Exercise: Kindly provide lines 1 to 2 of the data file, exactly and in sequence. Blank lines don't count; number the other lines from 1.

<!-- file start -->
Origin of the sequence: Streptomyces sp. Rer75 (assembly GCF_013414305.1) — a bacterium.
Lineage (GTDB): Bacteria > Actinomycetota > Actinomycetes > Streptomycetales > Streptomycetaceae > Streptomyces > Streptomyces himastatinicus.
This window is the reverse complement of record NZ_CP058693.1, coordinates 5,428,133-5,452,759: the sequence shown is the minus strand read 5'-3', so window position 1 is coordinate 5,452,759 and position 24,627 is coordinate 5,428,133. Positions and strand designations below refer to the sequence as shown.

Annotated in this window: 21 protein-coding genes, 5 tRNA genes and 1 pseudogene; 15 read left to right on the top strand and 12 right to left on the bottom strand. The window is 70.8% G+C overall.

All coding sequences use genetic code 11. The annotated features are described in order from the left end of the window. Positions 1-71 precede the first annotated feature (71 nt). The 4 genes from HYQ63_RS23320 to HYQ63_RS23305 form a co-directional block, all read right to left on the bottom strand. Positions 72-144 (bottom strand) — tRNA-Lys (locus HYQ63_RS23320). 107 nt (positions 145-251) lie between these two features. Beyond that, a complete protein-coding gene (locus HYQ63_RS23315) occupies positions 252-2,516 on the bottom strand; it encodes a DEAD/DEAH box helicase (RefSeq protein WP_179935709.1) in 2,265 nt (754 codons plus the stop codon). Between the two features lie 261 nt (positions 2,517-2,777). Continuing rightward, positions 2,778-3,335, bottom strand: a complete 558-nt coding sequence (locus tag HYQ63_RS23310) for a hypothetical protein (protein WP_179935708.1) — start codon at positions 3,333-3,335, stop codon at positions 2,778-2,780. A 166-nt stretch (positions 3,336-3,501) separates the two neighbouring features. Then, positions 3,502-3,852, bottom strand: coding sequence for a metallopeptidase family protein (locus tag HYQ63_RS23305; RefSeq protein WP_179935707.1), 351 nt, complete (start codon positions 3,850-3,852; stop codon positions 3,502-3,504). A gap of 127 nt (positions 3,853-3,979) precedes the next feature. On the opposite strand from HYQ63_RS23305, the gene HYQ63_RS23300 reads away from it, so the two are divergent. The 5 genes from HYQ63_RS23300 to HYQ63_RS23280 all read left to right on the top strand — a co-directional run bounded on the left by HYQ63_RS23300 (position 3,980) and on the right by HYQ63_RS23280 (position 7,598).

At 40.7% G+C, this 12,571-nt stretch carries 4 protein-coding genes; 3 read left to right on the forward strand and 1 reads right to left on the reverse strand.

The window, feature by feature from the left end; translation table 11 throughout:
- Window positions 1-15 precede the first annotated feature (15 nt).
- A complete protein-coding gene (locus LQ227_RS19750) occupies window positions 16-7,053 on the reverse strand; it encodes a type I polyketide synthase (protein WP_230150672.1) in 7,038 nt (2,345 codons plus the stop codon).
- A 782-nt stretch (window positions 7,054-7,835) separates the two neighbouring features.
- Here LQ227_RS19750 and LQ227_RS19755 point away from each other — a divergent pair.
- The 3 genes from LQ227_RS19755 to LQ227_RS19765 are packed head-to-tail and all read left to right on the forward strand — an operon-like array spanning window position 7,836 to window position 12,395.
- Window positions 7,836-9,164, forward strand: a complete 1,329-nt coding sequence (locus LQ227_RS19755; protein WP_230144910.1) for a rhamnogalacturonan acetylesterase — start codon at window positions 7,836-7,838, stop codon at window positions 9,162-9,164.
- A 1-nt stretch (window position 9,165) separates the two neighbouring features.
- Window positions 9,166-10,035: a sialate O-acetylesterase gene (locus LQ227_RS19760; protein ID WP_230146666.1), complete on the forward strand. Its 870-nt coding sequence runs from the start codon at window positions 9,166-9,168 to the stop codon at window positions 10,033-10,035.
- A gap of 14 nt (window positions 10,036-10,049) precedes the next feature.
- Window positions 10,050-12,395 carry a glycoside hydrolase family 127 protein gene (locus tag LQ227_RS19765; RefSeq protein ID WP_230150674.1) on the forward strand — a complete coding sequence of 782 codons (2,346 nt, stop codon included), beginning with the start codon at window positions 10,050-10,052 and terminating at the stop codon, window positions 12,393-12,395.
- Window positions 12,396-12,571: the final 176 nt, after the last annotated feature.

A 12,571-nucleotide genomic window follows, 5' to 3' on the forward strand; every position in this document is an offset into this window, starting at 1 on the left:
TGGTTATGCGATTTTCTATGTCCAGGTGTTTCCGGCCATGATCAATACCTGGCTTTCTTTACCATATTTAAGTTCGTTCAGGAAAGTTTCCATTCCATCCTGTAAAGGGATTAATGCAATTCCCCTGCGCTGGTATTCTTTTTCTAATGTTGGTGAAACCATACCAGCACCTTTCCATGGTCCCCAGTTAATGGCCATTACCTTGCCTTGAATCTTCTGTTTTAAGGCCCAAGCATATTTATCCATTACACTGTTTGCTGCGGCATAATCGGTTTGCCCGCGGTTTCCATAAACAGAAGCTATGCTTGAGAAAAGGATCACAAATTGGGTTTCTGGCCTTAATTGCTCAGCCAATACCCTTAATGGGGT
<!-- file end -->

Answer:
Origin of the sequence: Streptomyces sp. Rer75 (assembly GCF_013414305.1) — a bacterium.
Lineage (GTDB): Bacteria > Actinomycetota > Actinomycetes > Streptomycetales > Streptomycetaceae > Streptomyces > Streptomyces himastatinicus.